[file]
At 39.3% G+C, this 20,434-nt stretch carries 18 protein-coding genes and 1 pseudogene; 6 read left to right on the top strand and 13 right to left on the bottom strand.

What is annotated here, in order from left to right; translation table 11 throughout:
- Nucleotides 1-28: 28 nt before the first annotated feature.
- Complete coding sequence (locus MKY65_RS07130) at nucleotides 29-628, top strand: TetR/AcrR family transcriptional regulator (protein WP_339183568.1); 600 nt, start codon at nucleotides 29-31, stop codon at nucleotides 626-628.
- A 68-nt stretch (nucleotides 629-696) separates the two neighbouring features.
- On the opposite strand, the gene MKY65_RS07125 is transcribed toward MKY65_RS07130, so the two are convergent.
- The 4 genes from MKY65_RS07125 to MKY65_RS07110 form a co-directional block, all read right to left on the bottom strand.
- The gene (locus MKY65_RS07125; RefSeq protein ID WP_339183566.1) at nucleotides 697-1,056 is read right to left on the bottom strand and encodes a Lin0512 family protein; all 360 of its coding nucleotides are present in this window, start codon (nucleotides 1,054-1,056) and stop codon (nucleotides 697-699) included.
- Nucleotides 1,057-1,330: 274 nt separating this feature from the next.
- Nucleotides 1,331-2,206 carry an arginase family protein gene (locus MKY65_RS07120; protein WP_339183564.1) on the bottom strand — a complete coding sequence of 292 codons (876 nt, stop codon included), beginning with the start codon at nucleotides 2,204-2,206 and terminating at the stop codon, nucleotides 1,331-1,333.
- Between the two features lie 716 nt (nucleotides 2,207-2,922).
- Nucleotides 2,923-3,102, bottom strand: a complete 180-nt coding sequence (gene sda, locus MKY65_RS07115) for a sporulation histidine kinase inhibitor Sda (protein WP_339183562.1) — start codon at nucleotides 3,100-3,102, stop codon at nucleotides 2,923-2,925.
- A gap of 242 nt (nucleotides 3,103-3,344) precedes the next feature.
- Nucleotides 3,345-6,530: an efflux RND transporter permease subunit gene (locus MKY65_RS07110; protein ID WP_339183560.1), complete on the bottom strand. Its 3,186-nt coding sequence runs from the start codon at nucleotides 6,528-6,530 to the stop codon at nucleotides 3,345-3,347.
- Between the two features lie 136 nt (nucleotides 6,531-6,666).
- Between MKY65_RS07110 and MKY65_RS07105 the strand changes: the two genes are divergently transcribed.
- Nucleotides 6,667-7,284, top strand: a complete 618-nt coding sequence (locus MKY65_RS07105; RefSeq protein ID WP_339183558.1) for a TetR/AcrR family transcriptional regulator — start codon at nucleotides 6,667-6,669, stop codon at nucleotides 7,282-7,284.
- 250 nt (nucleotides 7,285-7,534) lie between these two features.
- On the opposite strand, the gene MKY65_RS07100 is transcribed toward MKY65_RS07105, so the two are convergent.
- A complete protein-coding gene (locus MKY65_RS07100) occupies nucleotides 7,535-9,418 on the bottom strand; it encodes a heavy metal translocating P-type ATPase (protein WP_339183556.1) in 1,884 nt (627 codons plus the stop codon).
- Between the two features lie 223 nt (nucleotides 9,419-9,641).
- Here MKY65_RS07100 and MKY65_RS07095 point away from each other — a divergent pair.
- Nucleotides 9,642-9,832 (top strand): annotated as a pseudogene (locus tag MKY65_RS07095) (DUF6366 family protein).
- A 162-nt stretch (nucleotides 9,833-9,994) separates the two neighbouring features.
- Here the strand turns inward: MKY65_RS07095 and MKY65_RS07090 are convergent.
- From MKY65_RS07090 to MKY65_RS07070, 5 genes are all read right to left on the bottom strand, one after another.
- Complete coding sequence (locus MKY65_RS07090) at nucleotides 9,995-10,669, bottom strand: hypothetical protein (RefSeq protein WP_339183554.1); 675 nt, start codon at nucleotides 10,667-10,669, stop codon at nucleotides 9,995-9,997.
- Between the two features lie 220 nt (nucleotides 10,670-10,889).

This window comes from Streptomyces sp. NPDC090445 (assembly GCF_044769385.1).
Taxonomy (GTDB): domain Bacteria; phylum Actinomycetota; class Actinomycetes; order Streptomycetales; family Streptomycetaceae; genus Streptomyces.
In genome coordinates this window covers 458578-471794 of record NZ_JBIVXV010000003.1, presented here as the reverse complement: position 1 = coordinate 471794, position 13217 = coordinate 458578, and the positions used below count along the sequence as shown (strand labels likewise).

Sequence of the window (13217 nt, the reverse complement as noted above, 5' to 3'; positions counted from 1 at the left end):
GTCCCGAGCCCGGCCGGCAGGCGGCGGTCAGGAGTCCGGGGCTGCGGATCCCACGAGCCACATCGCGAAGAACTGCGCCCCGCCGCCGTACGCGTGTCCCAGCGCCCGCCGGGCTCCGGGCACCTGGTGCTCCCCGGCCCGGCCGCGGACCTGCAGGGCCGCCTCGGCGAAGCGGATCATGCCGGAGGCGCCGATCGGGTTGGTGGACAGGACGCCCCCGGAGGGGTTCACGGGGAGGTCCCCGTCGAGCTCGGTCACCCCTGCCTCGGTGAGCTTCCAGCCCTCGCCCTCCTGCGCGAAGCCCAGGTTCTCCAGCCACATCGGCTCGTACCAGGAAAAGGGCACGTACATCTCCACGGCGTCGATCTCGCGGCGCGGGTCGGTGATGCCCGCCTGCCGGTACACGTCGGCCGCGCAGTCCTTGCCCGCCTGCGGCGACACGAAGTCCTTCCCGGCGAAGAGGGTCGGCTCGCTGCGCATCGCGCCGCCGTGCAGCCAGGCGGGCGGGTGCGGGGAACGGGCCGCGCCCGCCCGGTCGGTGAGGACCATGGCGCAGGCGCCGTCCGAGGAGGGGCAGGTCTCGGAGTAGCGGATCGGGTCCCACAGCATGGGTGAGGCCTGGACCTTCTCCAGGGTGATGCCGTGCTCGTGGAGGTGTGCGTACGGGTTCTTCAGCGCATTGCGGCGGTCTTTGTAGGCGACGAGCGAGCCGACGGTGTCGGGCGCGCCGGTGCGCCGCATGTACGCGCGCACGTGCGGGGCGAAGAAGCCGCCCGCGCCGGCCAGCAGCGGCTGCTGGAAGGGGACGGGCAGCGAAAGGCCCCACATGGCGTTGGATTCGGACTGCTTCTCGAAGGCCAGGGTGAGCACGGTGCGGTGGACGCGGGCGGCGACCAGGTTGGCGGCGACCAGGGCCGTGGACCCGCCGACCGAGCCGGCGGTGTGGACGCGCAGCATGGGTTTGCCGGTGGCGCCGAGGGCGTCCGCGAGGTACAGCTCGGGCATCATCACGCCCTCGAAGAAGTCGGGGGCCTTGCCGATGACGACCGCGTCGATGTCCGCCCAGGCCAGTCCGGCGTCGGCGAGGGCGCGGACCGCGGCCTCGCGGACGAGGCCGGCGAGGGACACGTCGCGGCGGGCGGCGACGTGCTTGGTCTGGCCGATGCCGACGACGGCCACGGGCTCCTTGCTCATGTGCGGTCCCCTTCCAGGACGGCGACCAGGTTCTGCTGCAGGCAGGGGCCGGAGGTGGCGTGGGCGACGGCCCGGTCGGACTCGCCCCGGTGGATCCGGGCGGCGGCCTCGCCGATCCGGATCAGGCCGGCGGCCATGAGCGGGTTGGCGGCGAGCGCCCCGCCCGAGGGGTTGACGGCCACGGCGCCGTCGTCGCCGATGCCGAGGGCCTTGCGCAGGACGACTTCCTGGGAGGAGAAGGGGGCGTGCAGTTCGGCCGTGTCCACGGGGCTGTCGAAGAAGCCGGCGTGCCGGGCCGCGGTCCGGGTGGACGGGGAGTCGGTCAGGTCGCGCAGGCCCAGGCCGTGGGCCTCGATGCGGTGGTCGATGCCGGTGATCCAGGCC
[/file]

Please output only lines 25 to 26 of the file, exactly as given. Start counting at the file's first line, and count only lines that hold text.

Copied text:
- Here the strand turns inward: MKY65_RS07095 and MKY65_RS07090 are convergent.
- From MKY65_RS07090 to MKY65_RS07070, 5 genes are all read right to left on the bottom strand, one after another.